A: I think we need to make many calculations. We have so much population and a very big market. We can sell [to other parties to the TPP], but the market is very small. They can sell many things to our country because we are a big market. We need time to think about that. But I believe in the end we will join the TPP.
Q: In a bid to get a high-speed Shinkansen train contract with the Indonesian government, Japan lost. China won. Japan then began to think that yen loans had too many requirements including a repayment guarantee from the recipient country’s government. Do you think this development aid, thought by the Japanese government to highlight self-help, is now questionable due to a different stance taken by China?
A: About the yen loans, the easier, the better. For the Shinkansen project, it is very complicated to explain. But at least I want to say, “Nihon wa motto gambari nasai [Japan should work harder].” In the 1970s, Japan was the only player in Southeast Asia, but now there are so many competitors like China, Taiwan and Korea.
Supporting Japan’s U.N. bid
Q: What’s your evaluation of the security laws enacted by the Japanese government, in terms of ensuring the security of the region and your country?
A: We can understand the development here in Japan. It is the most important thing I want to say to you. [To ensure] more security in East Asia is a must for Japan. As a big nation, Japan also has something like an obligation and a role for security in East Asia.
Q: In March of this year, a Chinese Coast Guard vessel prevented an Indonesian patrol ship from seizing a Chinese vessel near the Natuna Islands of Indonesia. Does this indicate that there exists a territorial dispute between Indonesia and China?
A: Indonesia was not involved in the South China Sea dispute because it was not a claimant to any of the disputed geographical features, including islands, coral reefs and lagoons, which were the basis of the disagreements over the region.
Indonesia’s territorial claim over its exclusive economic zone (EEZ) of the Natuna Islands in the South China Sea was based on the 1982 United Nations Convention on the Law of the Sea (UNCLOS). All of those incidents took place within Indonesia’s EEZ and, accordingly, the Indonesian Navy had taken appropriate law enforcement measures. All countries must obey and respect existing international laws.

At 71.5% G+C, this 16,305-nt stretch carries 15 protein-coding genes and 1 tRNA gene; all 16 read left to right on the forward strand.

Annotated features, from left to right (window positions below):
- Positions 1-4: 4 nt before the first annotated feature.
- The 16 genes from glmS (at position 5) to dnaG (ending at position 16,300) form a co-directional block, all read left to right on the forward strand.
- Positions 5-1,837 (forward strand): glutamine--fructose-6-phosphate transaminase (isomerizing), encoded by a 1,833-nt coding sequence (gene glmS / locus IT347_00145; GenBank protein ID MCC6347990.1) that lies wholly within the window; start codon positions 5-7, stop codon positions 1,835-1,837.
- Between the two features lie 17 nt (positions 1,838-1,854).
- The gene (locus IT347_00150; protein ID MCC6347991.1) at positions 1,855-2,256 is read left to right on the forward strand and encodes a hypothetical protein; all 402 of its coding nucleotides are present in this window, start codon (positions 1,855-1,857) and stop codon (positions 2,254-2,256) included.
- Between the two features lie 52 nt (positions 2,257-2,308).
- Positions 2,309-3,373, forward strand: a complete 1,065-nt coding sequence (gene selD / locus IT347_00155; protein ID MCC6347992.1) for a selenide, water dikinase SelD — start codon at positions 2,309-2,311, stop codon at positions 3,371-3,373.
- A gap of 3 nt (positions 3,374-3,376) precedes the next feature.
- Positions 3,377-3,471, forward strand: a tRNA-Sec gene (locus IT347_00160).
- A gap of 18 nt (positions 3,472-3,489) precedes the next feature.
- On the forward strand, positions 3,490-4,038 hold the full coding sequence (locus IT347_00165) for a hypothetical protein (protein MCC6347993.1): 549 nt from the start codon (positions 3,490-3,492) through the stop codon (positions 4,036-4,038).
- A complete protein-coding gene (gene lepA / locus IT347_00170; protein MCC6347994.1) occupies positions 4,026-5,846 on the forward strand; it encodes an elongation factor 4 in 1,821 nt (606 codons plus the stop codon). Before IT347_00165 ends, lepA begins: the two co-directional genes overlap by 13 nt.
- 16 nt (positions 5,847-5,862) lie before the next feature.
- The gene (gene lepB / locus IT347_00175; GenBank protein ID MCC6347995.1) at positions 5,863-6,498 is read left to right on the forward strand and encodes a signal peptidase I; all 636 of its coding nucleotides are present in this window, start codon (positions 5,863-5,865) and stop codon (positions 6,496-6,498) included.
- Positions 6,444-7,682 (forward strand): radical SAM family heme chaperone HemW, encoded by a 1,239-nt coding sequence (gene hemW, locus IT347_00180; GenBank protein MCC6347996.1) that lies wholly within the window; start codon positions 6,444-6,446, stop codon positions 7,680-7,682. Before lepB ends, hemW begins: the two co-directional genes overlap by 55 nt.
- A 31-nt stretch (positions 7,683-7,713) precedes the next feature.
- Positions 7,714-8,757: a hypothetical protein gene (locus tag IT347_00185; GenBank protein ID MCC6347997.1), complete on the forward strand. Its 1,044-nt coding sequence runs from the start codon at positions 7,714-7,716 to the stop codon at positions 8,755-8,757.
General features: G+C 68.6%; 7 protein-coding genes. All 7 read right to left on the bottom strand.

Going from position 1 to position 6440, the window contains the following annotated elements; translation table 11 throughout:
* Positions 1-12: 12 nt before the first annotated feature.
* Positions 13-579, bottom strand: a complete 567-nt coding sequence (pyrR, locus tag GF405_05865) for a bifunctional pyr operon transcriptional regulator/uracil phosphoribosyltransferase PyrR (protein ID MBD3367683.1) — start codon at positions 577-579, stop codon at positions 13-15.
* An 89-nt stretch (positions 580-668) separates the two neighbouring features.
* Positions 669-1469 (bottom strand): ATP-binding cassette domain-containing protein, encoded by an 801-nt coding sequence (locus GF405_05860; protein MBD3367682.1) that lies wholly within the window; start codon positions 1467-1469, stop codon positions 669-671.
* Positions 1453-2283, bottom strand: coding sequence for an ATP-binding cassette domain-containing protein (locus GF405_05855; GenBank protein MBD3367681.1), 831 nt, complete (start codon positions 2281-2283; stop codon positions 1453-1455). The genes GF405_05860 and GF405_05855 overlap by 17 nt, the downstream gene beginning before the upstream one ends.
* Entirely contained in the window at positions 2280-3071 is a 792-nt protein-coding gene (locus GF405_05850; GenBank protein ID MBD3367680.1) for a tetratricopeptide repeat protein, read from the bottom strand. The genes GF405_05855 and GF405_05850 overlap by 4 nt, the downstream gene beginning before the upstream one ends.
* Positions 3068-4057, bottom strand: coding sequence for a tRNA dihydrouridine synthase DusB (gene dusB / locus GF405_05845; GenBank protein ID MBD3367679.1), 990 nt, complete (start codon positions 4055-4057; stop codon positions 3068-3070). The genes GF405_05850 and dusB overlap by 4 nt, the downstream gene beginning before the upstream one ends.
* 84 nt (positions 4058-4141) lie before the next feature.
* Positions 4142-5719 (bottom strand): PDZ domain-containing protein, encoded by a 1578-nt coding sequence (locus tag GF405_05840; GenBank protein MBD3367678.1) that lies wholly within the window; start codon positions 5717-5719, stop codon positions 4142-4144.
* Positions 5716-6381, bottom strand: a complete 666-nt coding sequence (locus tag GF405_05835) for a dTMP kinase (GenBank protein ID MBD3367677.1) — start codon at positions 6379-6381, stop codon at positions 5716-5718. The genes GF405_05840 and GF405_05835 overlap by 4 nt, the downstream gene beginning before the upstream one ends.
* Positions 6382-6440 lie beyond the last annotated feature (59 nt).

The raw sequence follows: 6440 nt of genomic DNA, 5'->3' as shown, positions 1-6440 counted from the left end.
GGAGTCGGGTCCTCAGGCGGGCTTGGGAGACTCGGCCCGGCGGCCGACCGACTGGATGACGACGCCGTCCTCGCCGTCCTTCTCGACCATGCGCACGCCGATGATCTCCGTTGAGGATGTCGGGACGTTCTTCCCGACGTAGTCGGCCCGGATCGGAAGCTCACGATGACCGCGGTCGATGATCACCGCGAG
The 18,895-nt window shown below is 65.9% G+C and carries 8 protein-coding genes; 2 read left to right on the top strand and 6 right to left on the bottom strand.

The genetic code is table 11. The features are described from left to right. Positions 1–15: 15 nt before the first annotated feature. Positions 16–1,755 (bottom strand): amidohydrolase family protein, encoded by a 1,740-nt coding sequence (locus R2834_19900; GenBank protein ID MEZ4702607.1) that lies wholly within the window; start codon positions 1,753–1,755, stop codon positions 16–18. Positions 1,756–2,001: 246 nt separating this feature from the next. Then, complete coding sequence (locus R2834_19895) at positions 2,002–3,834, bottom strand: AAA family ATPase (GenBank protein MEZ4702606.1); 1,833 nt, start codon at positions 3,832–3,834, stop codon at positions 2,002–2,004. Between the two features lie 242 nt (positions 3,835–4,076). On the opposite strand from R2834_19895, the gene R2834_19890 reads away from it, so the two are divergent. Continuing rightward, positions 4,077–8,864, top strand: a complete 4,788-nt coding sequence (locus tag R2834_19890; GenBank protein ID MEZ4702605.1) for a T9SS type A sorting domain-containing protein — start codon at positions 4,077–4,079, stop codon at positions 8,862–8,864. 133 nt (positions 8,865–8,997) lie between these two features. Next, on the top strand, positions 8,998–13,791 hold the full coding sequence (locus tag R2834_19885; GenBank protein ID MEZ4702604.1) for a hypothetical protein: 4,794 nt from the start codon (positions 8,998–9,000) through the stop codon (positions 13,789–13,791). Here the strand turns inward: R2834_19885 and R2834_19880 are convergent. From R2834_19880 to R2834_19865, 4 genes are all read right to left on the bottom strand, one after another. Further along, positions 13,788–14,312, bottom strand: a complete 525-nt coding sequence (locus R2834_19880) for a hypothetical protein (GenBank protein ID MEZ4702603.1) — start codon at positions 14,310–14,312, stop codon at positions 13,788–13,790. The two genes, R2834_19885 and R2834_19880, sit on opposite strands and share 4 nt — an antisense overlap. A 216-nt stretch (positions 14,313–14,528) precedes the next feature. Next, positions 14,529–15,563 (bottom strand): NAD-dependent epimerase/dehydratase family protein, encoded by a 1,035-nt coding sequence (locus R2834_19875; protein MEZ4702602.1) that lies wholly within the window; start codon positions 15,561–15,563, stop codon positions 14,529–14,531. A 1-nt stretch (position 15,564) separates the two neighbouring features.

Q: The Association of Southeast Asian Nations has tried to establish a code of conduct with China so that there will be a peaceful solution to the issues in the South China Sea. What are the prospects for the code of conduct to be concluded?
A: We need to fully and consistently implement these rules to avoid tension. The Code of Conduct is important to create peace and prevent open conflict in the South China Sea. It is a must for us to have the COC [code of conduct] signed by all the countries involved because we need more stable territory for economic development. We may need time, but we believe in the end we can conclude it.
Q: The Japanese government has been calling for reforms of the U.N. Security Council. Japan wants to be a permanent member of the council. Do you think it is achievable?
A: I don’t know exactly whether we can achieve it or not, but I think Japan and Indonesia have to be hand-in-hand. During the Suharto era, Indonesia hoped to be a permanent member [of the U.N. Security Council]. President Suharto said that one of the criteria to be a permanent member is population. I believe that Indonesia will support [Japan], because we have the same interests on that point.
Q: Do you support the Japanese bid to become a permanent member?
Q: As the most populous Muslim country in the world, what do you think is the role of your republic in countering terrorism?
A: If there is something like illness, we have to do [something about] the root of the illness itself. Why do so many terrorist activities happen in the world? One of them is disparities of economic distribution. Also, another important problem is the problem in the Middle East. For the Palestinian problem, we [have not been able to] find conclusions until today.
Of course, as a nation we accept so much influence from the Middle East. But also we get influenced by India and Confucianism from China. Because the background of our culture is different from the Middle East, our Islamic way of thinking is moderate.
We recognize five religions in Indonesia, and we try to fit [them] equally. For example, for the Islamic population we have the birthday of prophet Muhammed as a holiday, but also Christmas for Christians. Our duty is to make the ways of thinking of Islamic believers to be moderate.
This interview was conducted with Japan News Staff Writer Michinobu Yanagisawa.
Ambassador Yusron Ihza Mahendra was born in 1958 in Bangka Belitung Province of Indonesia. He started studying at Tsukuba University in Ibaraki Prefecture in 1990 and earned a doctor’s degree in international political economy.
His doctoral dissertation on Asian economic development was titled “The Myth of Flying Geese Model.” He also worked as a Japan correspondent with the Kompass daily newspaper of Indonesia from 1995 to 2000. He was inaugurated ambassador to Japan in December 2013. In Tokyo, he enjoys cycling.